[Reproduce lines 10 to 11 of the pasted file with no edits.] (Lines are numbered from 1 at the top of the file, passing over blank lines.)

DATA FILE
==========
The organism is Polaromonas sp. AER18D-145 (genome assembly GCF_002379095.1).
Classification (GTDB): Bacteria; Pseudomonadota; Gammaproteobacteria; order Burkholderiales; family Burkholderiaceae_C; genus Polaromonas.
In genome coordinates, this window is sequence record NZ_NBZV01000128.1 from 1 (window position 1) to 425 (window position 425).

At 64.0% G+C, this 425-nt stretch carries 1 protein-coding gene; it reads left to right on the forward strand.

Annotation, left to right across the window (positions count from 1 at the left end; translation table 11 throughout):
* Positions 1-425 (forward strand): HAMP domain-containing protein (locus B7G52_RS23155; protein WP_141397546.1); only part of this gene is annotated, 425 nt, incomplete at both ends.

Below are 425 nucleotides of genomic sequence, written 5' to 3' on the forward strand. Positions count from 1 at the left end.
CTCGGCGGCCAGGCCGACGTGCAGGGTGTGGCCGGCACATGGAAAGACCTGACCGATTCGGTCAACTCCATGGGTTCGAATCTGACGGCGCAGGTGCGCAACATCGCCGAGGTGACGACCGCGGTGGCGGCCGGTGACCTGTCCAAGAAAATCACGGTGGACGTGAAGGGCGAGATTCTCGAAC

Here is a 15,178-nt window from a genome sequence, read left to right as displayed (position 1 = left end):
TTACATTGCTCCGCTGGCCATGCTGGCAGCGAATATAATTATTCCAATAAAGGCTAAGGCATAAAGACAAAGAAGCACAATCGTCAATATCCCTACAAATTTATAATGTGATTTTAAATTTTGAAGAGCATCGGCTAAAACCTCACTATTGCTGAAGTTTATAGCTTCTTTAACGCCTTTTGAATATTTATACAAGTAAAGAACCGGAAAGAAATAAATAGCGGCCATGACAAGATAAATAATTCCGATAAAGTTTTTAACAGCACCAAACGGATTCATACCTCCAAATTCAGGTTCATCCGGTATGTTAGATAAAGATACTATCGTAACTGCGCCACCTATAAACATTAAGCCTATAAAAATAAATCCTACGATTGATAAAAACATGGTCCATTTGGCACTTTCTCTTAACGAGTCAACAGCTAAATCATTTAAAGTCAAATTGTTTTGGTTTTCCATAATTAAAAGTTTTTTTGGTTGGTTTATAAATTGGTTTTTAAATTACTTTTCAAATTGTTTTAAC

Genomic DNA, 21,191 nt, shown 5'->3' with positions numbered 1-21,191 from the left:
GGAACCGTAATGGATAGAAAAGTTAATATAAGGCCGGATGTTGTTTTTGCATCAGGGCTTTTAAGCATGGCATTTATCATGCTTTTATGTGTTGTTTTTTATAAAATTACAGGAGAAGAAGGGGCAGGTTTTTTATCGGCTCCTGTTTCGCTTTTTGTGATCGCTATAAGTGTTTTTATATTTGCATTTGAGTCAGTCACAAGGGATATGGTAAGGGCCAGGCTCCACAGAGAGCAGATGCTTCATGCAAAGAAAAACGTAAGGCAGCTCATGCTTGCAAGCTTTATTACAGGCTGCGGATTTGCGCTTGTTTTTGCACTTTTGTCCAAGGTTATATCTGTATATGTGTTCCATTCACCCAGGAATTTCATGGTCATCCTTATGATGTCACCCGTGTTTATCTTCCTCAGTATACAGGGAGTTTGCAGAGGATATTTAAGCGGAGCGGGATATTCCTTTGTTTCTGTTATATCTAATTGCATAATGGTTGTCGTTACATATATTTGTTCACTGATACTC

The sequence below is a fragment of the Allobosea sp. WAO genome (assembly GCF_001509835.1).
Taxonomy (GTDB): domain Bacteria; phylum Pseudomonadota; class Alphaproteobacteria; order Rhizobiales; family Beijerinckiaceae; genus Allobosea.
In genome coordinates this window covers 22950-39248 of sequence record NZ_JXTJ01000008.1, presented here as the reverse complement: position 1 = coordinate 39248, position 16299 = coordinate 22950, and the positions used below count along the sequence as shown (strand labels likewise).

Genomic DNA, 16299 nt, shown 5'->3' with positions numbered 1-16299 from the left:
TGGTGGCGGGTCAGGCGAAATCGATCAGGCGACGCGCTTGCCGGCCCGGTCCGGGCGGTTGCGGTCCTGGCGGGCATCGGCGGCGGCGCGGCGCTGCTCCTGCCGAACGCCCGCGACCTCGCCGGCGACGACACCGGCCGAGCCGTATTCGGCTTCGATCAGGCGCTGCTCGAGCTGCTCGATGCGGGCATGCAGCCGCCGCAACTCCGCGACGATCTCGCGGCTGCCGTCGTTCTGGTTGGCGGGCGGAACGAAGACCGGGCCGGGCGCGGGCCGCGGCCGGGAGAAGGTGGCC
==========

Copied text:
TTACATTGCTCCGCTGGCCATGCTGGCAGCGAATATAATTATTCCAATAAAGGCTAAGGCATAAAGACAAAGAAGCACAATCGTCAATATCCCTACAAATTTATAATGTGATTTTAAATTTTGAAGAGCATCGGCTAAAACCTCACTATTGCTGAAGTTTATAGCTTCTTTAACGCCTTTTGAATATTTATACAAGTAAAGAACCGGAAAGAAATAAATAGCGGCCATGACAAGATAAATAATTCCGATAAAGTTTTTAACAGCACCAAACGGATTCATACCTCCAAATTCAGGTTCATCCGGTATGTTAGATAAAGATACTATCGTAACTGCGCCACCTATAAACATTAAGCCTATAAAAATAAATCCTACGATTGATAAAAACATGGTCCATTTGGCACTTTCTCTTAACGAGTCAACAGCTAAATCATTTAAAGTCAAATTGTTTTGGTTTTCCATAATTAAAAGTTTTTTTGGTTGGTTTATAAATTGGTTTTTAAATTACTTTTCAAATTGTTTTAAC

Genomic DNA, 21,191 nt, shown 5'->3' with positions numbered 1-21,191 from the left: